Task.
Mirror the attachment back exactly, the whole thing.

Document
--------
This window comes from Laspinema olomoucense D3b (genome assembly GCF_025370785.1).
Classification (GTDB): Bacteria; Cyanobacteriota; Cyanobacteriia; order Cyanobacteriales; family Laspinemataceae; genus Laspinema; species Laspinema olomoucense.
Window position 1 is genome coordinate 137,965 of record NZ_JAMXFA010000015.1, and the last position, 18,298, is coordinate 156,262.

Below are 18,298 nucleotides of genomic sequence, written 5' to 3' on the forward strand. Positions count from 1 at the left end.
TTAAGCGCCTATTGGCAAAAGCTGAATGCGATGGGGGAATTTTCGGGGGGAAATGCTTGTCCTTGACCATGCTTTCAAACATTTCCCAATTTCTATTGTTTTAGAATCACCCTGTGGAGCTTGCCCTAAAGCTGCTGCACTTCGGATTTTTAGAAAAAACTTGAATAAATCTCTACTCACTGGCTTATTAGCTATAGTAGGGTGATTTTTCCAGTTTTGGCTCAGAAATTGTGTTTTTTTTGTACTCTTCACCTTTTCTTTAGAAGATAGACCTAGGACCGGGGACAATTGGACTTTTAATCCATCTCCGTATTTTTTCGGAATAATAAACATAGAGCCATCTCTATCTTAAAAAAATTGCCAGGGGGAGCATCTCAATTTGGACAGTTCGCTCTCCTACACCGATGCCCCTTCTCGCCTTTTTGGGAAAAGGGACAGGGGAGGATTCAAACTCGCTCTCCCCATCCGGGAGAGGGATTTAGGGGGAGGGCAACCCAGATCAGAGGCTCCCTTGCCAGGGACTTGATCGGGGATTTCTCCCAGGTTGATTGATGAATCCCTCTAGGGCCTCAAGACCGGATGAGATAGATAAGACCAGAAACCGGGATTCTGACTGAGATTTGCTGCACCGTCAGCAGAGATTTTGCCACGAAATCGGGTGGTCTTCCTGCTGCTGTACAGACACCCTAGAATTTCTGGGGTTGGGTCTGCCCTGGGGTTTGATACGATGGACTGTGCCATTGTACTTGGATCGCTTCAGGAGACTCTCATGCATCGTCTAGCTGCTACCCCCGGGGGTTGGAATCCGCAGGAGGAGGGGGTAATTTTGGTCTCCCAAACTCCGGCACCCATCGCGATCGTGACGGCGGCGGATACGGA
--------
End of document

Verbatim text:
This window comes from Laspinema olomoucense D3b (genome assembly GCF_025370785.1).
Classification (GTDB): Bacteria; Cyanobacteriota; Cyanobacteriia; order Cyanobacteriales; family Laspinemataceae; genus Laspinema; species Laspinema olomoucense.
Window position 1 is genome coordinate 137,965 of record NZ_JAMXFA010000015.1, and the last position, 18,298, is coordinate 156,262.

Below are 18,298 nucleotides of genomic sequence, written 5' to 3' on the forward strand. Positions count from 1 at the left end.
TTAAGCGCCTATTGGCAAAAGCTGAATGCGATGGGGGAATTTTCGGGGGGAAATGCTTGTCCTTGACCATGCTTTCAAACATTTCCCAATTTCTATTGTTTTAGAATCACCCTGTGGAGCTTGCCCTAAAGCTGCTGCACTTCGGATTTTTAGAAAAAACTTGAATAAATCTCTACTCACTGGCTTATTAGCTATAGTAGGGTGATTTTTCCAGTTTTGGCTCAGAAATTGTGTTTTTTTTGTACTCTTCACCTTTTCTTTAGAAGATAGACCTAGGACCGGGGACAATTGGACTTTTAATCCATCTCCGTATTTTTTCGGAATAATAAACATAGAGCCATCTCTATCTTAAAAAAATTGCCAGGGGGAGCATCTCAATTTGGACAGTTCGCTCTCCTACACCGATGCCCCTTCTCGCCTTTTTGGGAAAAGGGACAGGGGAGGATTCAAACTCGCTCTCCCCATCCGGGAGAGGGATTTAGGGGGAGGGCAACCCAGATCAGAGGCTCCCTTGCCAGGGACTTGATCGGGGATTTCTCCCAGGTTGATTGATGAATCCCTCTAGGGCCTCAAGACCGGATGAGATAGATAAGACCAGAAACCGGGATTCTGACTGAGATTTGCTGCACCGTCAGCAGAGATTTTGCCACGAAATCGGGTGGTCTTCCTGCTGCTGTACAGACACCCTAGAATTTCTGGGGTTGGGTCTGCCCTGGGGTTTGATACGATGGACTGTGCCATTGTACTTGGATCGCTTCAGGAGACTCTCATGCATCGTCTAGCTGCTACCCCCGGGGGTTGGAATCCGCAGGAGGAGGGGGTAATTTTGGTCTCCCAAACTCCGGCACCCATCGCGATCGTGACGGCGGCGGATACGGA